But what about hip fractures? For an elderly woman such an event can be life threatening. Pharmacist Jennifer Montgomery has dissected the statistics and found that among “100 women taking Fosamax for 3 years, the drug will prevent one woman from getting a fracture.” Others will experience the devastating negative side effects previously described.
Alix Spiegel’s ”How A Bone Disease Grew To Fit The Prescription” explains how Merck helped to convince millions of Americans that a normal condition of aging needed to be treated by a dangerous drug. The story begins in Rome in 1992 where:
A group of osteoporosis experts gathered under the auspices of the World Health Organization. The meeting had been organized because professional opinion about how to diagnose and measure osteoporosis was all over the map. Doctors and researchers didn’t even have a shared view of how osteoporosis should be defined.
For a long time doctors and researchers were only able to diagnose osteoporosis after a woman experienced a bone fracture. But by the early ’90s technology had evolved, and bone scanners made it possible to determine whether the bones were weak before any fractures occurred.
The question before the experts in Rome then was this: Since after the age of 30 all bones lose density, how much bone loss was normal? And, how much put women at risk and therefore should be considered a disease?
Anna Tosteson is a professor of medicine at the Dartmouth Institute for Health Policy and Clinical Practice and Dartmouth Medical School who attended the meeting. She says that over a two- or three-day period the experts in the room went back and forth and back and forth, looking at research and trying to decide precisely where on a graph of diminishing bone density to draw a line.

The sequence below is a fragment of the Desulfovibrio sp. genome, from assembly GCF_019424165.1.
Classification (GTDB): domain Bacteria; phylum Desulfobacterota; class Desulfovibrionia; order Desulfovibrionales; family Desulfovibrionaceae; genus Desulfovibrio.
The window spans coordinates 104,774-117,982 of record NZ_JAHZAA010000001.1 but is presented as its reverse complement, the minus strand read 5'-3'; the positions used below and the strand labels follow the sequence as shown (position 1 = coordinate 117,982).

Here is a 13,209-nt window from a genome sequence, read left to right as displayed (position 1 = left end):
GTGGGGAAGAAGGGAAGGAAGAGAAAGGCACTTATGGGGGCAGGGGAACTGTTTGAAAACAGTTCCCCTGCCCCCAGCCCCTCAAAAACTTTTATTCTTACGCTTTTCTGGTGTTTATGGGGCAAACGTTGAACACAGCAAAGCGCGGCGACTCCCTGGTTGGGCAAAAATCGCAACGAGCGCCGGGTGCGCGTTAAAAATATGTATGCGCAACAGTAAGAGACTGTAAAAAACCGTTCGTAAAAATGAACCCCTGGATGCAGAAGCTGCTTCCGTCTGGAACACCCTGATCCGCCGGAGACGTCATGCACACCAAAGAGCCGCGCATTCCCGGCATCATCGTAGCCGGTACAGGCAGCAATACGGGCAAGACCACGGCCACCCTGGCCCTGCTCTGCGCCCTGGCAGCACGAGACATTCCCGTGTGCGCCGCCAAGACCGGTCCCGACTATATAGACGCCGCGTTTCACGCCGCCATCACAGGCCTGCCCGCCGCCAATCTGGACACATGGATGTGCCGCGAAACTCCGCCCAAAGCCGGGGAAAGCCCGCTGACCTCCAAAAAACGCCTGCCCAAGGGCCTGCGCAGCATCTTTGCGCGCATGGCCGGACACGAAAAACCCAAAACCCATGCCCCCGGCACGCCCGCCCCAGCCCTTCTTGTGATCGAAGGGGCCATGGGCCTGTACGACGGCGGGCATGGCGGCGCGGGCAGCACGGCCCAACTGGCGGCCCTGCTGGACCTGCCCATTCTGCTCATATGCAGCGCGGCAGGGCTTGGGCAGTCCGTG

“Ultimately it was just a matter of, ‘Well … it has to be drawn somewhere,’ ” Tosteson says. “And as I recall, it was very hot in the meeting room, and people were in shirt sleeves and, you know, it was time to kind of move on, if you will. And, I can’t quite frankly remember who it was who stood up and drew the picture and said, ‘Well, let’s just do this.’ ”
So there in the hotel room someone literally stood up, drew a line through a graph depicting diminishing bone density and decreed: Every woman on one side of this line has a disease.
Then a new question arose: How do you categorize the women who are just on the other side of that line?
To address this issue, Tosteson says, the experts — more or less off the cuff — decided to use the term osteopenia. Tosteson says they created the category mostly because they thought it might be useful for public health researchers who like clear categories for their studies. They never imagined, she says, that people would come to think of osteopenia as a disease in itself to be treated. The chairman of the meeting, John Kanis, of the WHO Collaborating Centre for Metabolic Bone Diseases, says the same thing.
Nevertheless, 17 years later (Katie) Banghauser, of Richmond, Va., a woman whose bone density is just a hair away from that of the average healthy 30-year old, is not only medicated for osteopenia but literally spends her days worried about breaking a bone.
“I used to run marathons, and I would fall and trip on broken sidewalks,” she told me. “And you know initially before I had this diagnosis I didn’t think anything of it. But now every time I fall I get up and think, ‘Oh, good, I haven’t broken anything.’ ”
“I’m much more aware of making sure I lift my feet up and I don’t trip on the sidewalks, but you know, if I didn’t know that I had osteopenia, maybe I wouldn’t be so cautious.”
In other words, by definition, anyone who does not meet the bone density of a thirty-year old woman is defined as diseased. No wonder the pharmaceutical companies are on board with health-care reform. More health care means more doctors visits and an expanded market for their often useless and dangerous snakeoil.
Will our health improve with a policy that assures us of all the Fosamax we don’t need to take? If this is an example of “health care,” do Americans really need more of it? This basic question is not being addressed. And until it is, this unaddressed question threatens not only our health but the solvency of the nation.